By Major Van Harl, USAF Ret.

I will tell you up front that I have a real dislike for tattoos. But the truth is I went through aversion therapy for tattoos at a very early age.

My father is a retired Navy Master Chief. He joined the Navy right off the farm from Iowa. When he reported to his first ship, his shipmates helped him discover the tattoo parlors that surround Naval Bases. My father has tattoos on his arms, legs and even his hands.

I can remember as a very little child discovering these strange markings on his hands and asking him what they were. He very quickly told me they were tattoos and I was never to get one. He continued to reinforce that negative feeling about tattoos the entire time I lived at home.

In my day it was sailors and bikers who got the loud, stand-out tattoos. What I considered normal people did not have tattoos showing in public. Of course all us guys knew that if a woman had a tattoo that was not covered up during her daily activates, well lets just say, us guys knew.

Everybody knew that good girls who got tattoos went for the small rose on the hip or breast where is could only be seen by her man. There was another negative side to tattoos. Number tattoos were what the Nazis forced onto the arms of concentration camp victims.

Tattoos become distorted over time. A good example is the barbed wire tattoo that goes around the upper part of the arm. The actress Pamala Anderson had one done on her arm for the 1996 movie of the same name. So, of course, women all over the country went out and got themselves some Barb Wire.

It is now ten years later and you should see some of those old tattoo jobs. The "barbs" are not that crisp as the skin grows old and starts to sag. Needless to say, I just do not like tattoos, but from what I understand I am going to have to get over my negative reactions to them and it would appear that military may have too also.

According to the American Academy of Dermatology, 36% of Americans between the age of 18 and 29 have at least one tattoo. Two-thirds of people who get tattoos do it before the age of twenty-four. Since seventeen-to-twenty nine is the primary target age that military recruiters are looking for, the issue of tattoos on troops in uniform is becoming a major stumbling block for bringing new people into the service.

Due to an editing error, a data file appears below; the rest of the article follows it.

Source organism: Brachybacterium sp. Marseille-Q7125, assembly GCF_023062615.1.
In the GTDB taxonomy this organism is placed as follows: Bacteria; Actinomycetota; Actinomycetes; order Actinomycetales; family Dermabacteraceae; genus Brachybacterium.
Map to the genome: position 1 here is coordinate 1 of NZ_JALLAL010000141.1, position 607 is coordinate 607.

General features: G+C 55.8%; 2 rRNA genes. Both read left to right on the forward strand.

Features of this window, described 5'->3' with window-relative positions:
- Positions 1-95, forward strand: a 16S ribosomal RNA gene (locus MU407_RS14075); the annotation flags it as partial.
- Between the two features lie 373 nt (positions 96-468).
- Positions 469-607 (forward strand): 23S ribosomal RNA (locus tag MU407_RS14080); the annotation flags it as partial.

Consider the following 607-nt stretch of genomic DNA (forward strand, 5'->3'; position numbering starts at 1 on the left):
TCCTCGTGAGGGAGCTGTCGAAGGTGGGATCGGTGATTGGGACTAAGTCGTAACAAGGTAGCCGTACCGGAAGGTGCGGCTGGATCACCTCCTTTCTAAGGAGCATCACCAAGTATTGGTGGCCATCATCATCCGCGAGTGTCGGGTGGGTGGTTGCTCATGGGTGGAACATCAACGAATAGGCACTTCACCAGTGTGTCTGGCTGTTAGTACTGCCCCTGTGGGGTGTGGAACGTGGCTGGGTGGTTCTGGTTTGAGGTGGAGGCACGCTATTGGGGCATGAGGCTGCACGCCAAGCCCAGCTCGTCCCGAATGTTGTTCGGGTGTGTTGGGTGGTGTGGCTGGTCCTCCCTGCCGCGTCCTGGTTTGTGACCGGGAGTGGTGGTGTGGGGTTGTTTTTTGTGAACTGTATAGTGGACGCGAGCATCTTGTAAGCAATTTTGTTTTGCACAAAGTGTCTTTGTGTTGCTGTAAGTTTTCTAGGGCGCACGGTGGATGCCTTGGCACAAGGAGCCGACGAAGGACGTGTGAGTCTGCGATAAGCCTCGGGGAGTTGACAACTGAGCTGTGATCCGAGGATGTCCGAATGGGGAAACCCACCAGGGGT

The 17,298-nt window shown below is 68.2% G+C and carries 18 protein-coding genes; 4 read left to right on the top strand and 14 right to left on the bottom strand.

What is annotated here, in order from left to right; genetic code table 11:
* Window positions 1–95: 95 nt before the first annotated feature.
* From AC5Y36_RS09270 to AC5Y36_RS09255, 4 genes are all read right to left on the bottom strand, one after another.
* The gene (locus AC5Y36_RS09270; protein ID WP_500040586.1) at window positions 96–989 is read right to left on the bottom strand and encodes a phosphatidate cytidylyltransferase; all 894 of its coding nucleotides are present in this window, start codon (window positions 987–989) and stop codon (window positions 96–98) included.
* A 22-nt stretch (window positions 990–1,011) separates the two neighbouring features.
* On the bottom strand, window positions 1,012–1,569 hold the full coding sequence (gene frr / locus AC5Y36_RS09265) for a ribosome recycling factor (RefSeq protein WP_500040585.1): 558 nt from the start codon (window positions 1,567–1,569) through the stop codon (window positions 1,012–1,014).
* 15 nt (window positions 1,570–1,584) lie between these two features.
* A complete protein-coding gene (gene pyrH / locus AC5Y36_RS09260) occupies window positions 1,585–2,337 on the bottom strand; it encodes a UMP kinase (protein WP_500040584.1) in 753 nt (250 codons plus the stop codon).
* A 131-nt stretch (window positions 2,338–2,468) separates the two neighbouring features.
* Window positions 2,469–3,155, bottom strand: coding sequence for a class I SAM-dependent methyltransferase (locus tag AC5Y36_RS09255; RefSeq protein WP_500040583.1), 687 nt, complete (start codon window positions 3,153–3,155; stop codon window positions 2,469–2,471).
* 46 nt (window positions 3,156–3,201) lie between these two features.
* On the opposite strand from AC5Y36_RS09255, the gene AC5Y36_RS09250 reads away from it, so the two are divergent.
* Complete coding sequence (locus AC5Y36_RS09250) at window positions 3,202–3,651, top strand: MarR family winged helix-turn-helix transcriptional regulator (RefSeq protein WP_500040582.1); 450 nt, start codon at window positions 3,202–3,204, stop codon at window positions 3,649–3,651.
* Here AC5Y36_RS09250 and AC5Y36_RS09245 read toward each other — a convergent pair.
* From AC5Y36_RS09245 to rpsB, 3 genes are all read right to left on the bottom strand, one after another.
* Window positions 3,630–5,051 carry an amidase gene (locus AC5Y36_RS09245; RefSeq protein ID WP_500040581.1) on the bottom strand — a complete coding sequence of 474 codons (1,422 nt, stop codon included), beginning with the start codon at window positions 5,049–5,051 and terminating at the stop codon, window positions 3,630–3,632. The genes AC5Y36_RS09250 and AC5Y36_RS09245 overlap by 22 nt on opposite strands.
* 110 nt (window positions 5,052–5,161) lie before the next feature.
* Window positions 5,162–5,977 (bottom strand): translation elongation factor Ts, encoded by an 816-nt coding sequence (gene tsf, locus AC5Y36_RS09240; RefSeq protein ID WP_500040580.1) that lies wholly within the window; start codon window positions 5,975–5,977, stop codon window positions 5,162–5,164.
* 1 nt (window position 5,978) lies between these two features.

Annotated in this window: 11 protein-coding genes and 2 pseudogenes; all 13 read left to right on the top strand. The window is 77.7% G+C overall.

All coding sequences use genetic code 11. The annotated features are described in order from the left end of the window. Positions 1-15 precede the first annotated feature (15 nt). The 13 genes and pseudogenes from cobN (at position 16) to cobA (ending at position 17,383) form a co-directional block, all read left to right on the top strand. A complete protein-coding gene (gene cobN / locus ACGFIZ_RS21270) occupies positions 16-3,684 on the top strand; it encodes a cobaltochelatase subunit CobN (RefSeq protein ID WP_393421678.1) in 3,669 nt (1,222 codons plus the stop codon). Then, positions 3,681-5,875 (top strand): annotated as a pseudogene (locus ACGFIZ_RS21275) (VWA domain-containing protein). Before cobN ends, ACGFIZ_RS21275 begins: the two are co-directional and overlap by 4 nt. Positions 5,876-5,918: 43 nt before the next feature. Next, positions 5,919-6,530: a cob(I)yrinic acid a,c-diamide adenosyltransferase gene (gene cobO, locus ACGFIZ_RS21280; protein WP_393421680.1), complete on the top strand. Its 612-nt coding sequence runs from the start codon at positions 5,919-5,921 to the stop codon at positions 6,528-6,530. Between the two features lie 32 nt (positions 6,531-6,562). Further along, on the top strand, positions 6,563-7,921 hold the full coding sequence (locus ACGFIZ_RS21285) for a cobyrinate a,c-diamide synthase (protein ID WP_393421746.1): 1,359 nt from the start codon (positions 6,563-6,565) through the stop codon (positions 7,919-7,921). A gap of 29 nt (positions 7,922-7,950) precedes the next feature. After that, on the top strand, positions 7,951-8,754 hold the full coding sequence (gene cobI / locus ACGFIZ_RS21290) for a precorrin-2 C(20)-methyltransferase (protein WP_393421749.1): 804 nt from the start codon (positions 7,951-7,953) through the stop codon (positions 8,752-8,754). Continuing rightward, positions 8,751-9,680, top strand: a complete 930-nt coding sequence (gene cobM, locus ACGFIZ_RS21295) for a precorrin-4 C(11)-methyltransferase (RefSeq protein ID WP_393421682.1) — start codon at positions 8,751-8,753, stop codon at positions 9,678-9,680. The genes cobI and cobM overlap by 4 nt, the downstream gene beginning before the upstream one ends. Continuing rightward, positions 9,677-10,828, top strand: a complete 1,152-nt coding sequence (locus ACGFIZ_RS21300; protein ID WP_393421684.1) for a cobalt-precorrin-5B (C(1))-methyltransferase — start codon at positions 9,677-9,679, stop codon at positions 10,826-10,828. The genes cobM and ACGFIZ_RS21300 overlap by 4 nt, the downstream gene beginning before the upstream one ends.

What I, as an old person, might consider anti-social, in-your-face behavior with the sporting of "loud" tattoos, is considered body art by the current generation of young potential Airman, Sailors, Marines and Soldiers. They do not understand why I do not understand their desire to express themselves with a tattoo.

The current problem is, really old people make the rules and run the Air Force and tattoos are not a flying tradition. So restrictions are being placed on new recruits as to the size and location of tattoos.

I was reading the Air Force Academy web site in reference to tattoos. If you are thinking about attending the Academy you need to hold off on any tattoos. You will have all your tattoos photographed during your first military physical and they will meet a review board prior to addmistion to the Academy. The web site tells you that tactfully hidden tattoos will not disqualify you, but a free four year education is very competitive. The Academy advises you that if you do not already have a tattoo, think long and hard about getting one, if you are serious about applying.

Remember, it is those really senior Airmen (read Generals) who make the rules. The Army is easing up on their restrictions of tattoos. We are at war and they need new recruits. When you get a young adult who passed all the tests and meets the requirements to join the military and then you have to turn them away because they have tattoos running down their arms, we the big Department of Defense has a major problem.

Air Force recruiters, both active duty, Guard and reserves, are frustrated by the restrictions that are placed on them in reference to tattoos. But, the Air Force is down-sizing right now, so they can be picky. The battle over tattoos is on going. I do not like them, but we need qualified new recruits.

Back to the Naval & Military History Page

Copyright 2006 by Major Van Harl USAF Ret. All rights reserved.